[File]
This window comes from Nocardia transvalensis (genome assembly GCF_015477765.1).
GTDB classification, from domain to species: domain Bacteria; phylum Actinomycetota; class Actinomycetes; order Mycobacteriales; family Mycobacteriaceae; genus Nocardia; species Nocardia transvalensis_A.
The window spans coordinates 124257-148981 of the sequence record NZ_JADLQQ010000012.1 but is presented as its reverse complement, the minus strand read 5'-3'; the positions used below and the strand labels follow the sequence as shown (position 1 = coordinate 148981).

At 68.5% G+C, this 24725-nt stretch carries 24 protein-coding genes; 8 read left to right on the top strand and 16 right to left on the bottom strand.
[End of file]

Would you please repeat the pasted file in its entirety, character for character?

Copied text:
This window comes from Nocardia transvalensis (genome assembly GCF_015477765.1).
GTDB classification, from domain to species: domain Bacteria; phylum Actinomycetota; class Actinomycetes; order Mycobacteriales; family Mycobacteriaceae; genus Nocardia; species Nocardia transvalensis_A.
The window spans coordinates 124257-148981 of the sequence record NZ_JADLQQ010000012.1 but is presented as its reverse complement, the minus strand read 5'-3'; the positions used below and the strand labels follow the sequence as shown (position 1 = coordinate 148981).

At 68.5% G+C, this 24725-nt stretch carries 24 protein-coding genes; 8 read left to right on the top strand and 16 right to left on the bottom strand.